The October 11 session features Pre-Columbian art from the Ancient Americas and is led by Part III of an exceptional collection amassed by an Emmy Award-winning writer/director (“The Simpsons”) who is now executive producer of the NBC hit “Parks and Recreation.” A second featured collection includes important pieces with provenance from Chicago’s Adeon Gallery, a prominent establishment of the 1970s/’80s.
The latter collection was the source of several spectacular examples of Pre-Columbian stonework, including Lot 309, an Olmec jade bowl whose smooth finish might have taken months to achieve. “The Olmec people went to great lengths to quarry jade for use in creating their most treasured objects, and they didn’t have Dremels or diamond bits,” said Dodge. “They used hand tools and a laborious pecking process to work away at the stone until its finish looked smooth and polished.” The jade bowl is estimated at $8,000-$10,000; while Lot 310, an Olmec brownstone bowl, could reach $4,000-$6,000.
Also from the Adeon Gallery collection are Mezcala/Guerrero figures, 400-100 BC, known as axe gods. Crafted in various body shapes and poses, with an axe-blade shape at one end, axe gods were never meant for battle. They were “purely ceremonial, maybe tomb offerings,” said Dodge. Lot 332, a monumental 9in Mezcala anthropomorphic axe god, is cataloged with a $2,000-$3,000 estimate. Additionally, the sale includes approximately one dozen lots of Costa Rican axe gods of jade and jadeite. Lot 384 is a 7 3/8-inch-high jade axe god whose form morphs from bird to human. With provenance from private collections in France and Scottsdale, Arizona , it is estimated at $8,000-$10,000. Note: A near-identical example sold at Christie’s in 2004 for $16,730.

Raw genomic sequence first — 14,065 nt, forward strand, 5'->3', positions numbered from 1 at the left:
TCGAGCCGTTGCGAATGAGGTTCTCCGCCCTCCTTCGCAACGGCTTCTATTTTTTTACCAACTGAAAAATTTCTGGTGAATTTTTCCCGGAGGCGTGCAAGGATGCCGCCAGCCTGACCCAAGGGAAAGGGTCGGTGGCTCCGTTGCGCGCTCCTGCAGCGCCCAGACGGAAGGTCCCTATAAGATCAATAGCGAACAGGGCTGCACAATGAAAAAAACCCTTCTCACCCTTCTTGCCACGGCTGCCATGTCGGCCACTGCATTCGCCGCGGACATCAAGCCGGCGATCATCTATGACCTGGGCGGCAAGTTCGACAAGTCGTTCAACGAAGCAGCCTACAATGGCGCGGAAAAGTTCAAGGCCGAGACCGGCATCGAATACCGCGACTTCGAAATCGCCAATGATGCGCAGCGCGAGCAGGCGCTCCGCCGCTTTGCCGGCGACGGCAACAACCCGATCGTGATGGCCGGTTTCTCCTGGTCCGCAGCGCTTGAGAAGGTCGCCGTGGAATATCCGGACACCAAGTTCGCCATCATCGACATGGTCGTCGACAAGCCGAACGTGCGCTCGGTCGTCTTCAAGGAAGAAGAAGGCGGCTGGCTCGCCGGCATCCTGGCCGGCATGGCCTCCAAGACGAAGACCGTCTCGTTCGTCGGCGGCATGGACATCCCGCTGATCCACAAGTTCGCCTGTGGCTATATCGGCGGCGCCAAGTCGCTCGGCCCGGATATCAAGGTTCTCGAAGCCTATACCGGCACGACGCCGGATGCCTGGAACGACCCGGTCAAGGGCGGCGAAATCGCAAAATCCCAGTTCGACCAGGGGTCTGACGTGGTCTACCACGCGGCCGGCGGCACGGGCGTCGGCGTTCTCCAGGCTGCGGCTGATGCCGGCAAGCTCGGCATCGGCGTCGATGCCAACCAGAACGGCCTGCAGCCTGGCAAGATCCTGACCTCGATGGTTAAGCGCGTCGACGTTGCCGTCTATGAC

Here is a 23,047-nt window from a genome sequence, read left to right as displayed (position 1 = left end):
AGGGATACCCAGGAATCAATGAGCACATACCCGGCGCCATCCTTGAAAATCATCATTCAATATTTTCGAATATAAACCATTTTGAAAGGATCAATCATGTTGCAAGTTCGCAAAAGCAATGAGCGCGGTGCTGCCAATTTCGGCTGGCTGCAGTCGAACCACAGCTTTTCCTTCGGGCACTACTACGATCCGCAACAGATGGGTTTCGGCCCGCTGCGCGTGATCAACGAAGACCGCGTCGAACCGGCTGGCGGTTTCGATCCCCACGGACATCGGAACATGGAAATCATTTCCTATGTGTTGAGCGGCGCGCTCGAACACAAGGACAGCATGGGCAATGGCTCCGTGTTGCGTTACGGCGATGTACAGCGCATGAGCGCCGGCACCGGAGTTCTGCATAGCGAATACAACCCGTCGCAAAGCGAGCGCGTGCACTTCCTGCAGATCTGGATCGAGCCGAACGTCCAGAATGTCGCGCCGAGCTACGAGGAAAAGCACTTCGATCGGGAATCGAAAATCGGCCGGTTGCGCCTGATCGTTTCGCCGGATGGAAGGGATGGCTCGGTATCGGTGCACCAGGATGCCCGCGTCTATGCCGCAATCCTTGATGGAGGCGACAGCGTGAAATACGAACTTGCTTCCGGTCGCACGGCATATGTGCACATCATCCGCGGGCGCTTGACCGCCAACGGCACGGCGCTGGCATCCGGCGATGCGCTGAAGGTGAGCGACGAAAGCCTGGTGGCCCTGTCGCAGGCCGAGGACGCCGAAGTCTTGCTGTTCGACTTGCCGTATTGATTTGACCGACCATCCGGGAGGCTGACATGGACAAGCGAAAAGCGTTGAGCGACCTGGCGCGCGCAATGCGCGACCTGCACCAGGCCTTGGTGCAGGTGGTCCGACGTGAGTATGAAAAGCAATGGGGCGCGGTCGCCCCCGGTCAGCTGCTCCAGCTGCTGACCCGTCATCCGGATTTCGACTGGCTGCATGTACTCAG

Several extremely desirable Mayan ceramics were consigned by the aforementioned Hollywood producer, including Lot 438, a 9¼in cylinder probably used for the consumption of cocoa. It is adorned with a band of hieroglyphs and an abstract bearded serpent of the underworld in profile. Estimate: $3,500-$5,000.
Lot 454 is a remarkable example of Zapotec art recovered many decades ago from Monte Alban in the Mexican state of Oaxaca. The large, elaborately carved urn effigy depicts a regal figure wearing a cape, ear spools and an extravagant “feathered” headdress. This rare survivor could command a top bid of $7,000-$10,000.
Another superb carving is Lot 461, a Remojadas (Veracruz, Mexico) hollow terracotta head of a young male warrior wearing a banded helmet and large, round ear disk. The lifelike visage has downcast eyes, an aquiline nose and parted lips that display the youth’s two front teeth. Ex Adeon Gallery, it is estimated at $1,200-$1,800.
The last of the featured highlights is Lot 495, a world-class Aztec obsidian core the size of a football. Mesoamericans would have shaved off thin blades from such a core for use in surgery, warfare and various domestic purposes. “Blades from obsidian are sharper than even today’s surgical-steel blades,” Dodge noted. Perhaps the largest known core of its type, the lot is estimated at $4,000-$6,000.
Antiquities Saleroom’s October 10-11 auction will commence at 11 a.m. Eastern Time on both days. Bids may be placed absentee or live via the Internet on auction day through LiveAuctioneers.
For additional information, call 720-502-5289. Email firstname.lastname@example.org.
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ADDITIONAL LOTS OF NOTE